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Saving Yesterday For Tomorrow

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No, we’re not predicting the coming election results ;)

This is an article from 1963, from the Straits Times, which reported that PPP (People’s Progressive Party) retained Ipoh.

  1. Ngai C O says:

    Hi felicia,

    Definitely good timing to post the clip!!!!

    Is this the way to go this time round?

    The opposition has to rely heavily on social media being denied mainstream. Unlike the old days when there was at least some decency left.

  2. Ipoh Remembered says:

    Dear felicia

    Sometimes it’s pretty funny how things work out.

    Last week I mentioned the Ipoh Provision Store that used to occupy 132 Belfield Street — “but that’s another story,” said I, unsuspectingly.

    And today, you’ve posted an old newspaper article that includes a photograph of Too Joon Hing.

    Well, Joon Hing’s father, Too Jee Lee, was the proprietor of the old Ipoh Provision Store on Belfield Street!

    (Incidentally, in the linked database item, the name “Tan Joon Hing” is provided, but that’s an error.)

  3. sk says:

    PPP had been Ipoh stronghold in the 60s. Have heard our dynamic speakers spoke including lawyer Khong Kok Yat. I remember he drove a car with the number plate A..777. So in Ipoh, if you see that car with numbers 777, most probably would be his.
    Little is known of him now. He was MP for Batu Gajah 1958 – 1964 info under Wiki
    and ACS Alumni President 1964 – 1971

    • Ngai C O says:

      Hi sk,

      Yes, Kok Yat was one of DR and SP proteges but never made it when the two brothers passed away.

      He was not that charismatic and struggled to deliver speeches in Cantonese.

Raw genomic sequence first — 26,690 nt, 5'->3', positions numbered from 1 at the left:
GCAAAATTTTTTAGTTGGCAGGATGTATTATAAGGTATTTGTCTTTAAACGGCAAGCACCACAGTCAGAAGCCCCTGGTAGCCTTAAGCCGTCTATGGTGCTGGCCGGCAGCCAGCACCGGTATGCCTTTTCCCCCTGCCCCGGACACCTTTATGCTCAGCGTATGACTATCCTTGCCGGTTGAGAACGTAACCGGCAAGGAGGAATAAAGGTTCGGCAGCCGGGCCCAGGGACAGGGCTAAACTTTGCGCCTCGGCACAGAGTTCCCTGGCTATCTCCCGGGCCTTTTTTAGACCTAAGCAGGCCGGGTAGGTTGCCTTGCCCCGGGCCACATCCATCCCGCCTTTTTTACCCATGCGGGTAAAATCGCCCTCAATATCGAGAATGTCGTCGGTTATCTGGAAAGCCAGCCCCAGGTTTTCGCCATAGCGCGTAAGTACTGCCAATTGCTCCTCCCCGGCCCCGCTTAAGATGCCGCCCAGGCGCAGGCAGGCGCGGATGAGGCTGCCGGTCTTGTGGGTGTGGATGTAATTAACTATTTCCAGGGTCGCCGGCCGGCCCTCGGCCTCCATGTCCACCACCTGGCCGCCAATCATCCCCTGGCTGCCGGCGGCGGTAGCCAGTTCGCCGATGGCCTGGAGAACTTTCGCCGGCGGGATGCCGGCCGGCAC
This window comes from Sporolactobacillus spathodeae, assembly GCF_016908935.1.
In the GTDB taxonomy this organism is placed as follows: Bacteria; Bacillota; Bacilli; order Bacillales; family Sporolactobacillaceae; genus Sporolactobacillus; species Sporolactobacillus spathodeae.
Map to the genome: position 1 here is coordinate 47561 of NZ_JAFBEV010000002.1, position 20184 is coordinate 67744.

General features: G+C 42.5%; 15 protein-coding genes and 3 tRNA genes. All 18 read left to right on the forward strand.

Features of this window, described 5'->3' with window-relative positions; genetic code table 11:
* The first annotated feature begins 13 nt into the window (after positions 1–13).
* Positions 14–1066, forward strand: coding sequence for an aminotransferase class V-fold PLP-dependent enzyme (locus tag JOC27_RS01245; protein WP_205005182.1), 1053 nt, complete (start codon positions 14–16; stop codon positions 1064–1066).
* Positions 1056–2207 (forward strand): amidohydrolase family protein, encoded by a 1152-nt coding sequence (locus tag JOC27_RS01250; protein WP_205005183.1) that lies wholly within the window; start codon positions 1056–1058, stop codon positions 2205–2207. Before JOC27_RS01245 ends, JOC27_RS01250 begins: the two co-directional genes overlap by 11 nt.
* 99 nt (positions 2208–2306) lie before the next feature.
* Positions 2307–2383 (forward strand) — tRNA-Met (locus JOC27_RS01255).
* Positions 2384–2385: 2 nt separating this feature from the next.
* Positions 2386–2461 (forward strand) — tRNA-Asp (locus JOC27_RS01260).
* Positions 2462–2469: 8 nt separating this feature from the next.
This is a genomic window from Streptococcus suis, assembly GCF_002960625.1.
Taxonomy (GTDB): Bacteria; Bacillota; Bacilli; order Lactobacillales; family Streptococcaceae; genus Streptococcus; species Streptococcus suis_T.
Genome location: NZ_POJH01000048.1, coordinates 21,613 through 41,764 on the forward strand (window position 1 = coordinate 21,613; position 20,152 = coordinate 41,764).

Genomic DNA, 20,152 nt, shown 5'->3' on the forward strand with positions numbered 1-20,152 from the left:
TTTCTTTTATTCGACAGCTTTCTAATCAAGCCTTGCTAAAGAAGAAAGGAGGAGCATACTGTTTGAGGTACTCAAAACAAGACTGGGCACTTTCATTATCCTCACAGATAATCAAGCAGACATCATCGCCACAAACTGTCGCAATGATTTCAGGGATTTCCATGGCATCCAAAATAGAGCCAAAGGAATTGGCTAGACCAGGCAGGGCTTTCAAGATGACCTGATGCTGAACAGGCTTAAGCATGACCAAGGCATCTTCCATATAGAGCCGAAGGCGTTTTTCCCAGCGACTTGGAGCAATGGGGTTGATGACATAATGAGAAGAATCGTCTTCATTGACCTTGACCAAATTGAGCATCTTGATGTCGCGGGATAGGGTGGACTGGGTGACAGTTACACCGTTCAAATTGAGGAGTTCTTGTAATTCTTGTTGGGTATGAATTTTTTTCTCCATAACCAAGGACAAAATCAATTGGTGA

When PPP joined the national government, DAP swooped in to wipe it off Ipoh. At the time Lim Kit Siang had an opportunistic streak. But Fan Yew Teng was one of the leading lights and more talented. I am not sure why he fell out with DAP. I think it was DR or SP who won a case for Fan but then he swallowed one of them at the elections.

      Ipoh was and is an opposition bastion. MCA with all its wealth from the rich supporters has never been able to make a dent. Locals called them running —-.

      • Reuben Khong says:

        Hi all,

        I am one of the Kok Yat’s grandson, it’s true that the party fell after the death of the two brothers. In fact, my grandpa had to escaped to England together with his family after the arrest from BN (the usual Mahathir tactics to stay in power).

        I do support DAP as they are the ones delivering their promises unlike the current PPP which is another MCA subgroup; full of dramas.

    • Reuben Khong says:

      Dear SK,

      As long it has one 7 on the number plates, that’s Kok Yat’s family :)

      Two alphabets & 7

      He’s still alive FYI.

  4. Ipoh Remembered says:

    Dear sk

    PPP had been Ipoh stronghold in the 60s. Have heard our dynamic speakers spoke including lawyer Khong Kok Yat.

    Yes, Ipoh was extremely lucky to have been the home of the Seenivasagam family. Over the course of five decades the father and the two sons were giants in the civic life of the town — and they were respected more widely as well.

    The Khong family was equally important. Khong Kam Tak arrived from Penang as a boy in 1899 and enrolled at ACS, then being run by Simpson Wood. After leaving Malaya for Cambridge to obtain a medical degree, then starting his practice in Penang, Kam Tak returned to Ipoh in the 1910s, finding a house for himself near the bridge on Hugh Low Street and immediately throwing his energies into various good works. We recently discussed his creation of the Perak Chinese Recreation Club, for example.

    And yes, I remember Khong Kok Yat as well. He was admitted to the bar in the mid-’50s and went into politics. At one time he was simultaneously member of the Ipoh Municipal Council, member of the Perak State Assembly, and member of Parliament!

    In fact, in those days the Ipoh Municipal Council was famous for the extraordinary intellectual and political power of its members: apart from Kok Yat and the Seenivasagam brothers, others such as Chan Yoon Onn and Manavarayan (better known as R. C. M. Rayan) also held multiple elected positions simultaneously.

    An amusing episode from those days: At one point the Municipal Council’s PPP contingent was so disgusted by the behaviour of the Straits Times that they actually threatened to ban it from the premises of the public library because it had become nothing more than the “mouthpiece of the ruling party.” Such a step would be unthinkable today, of course (albeit because most of its original proponents are now dead).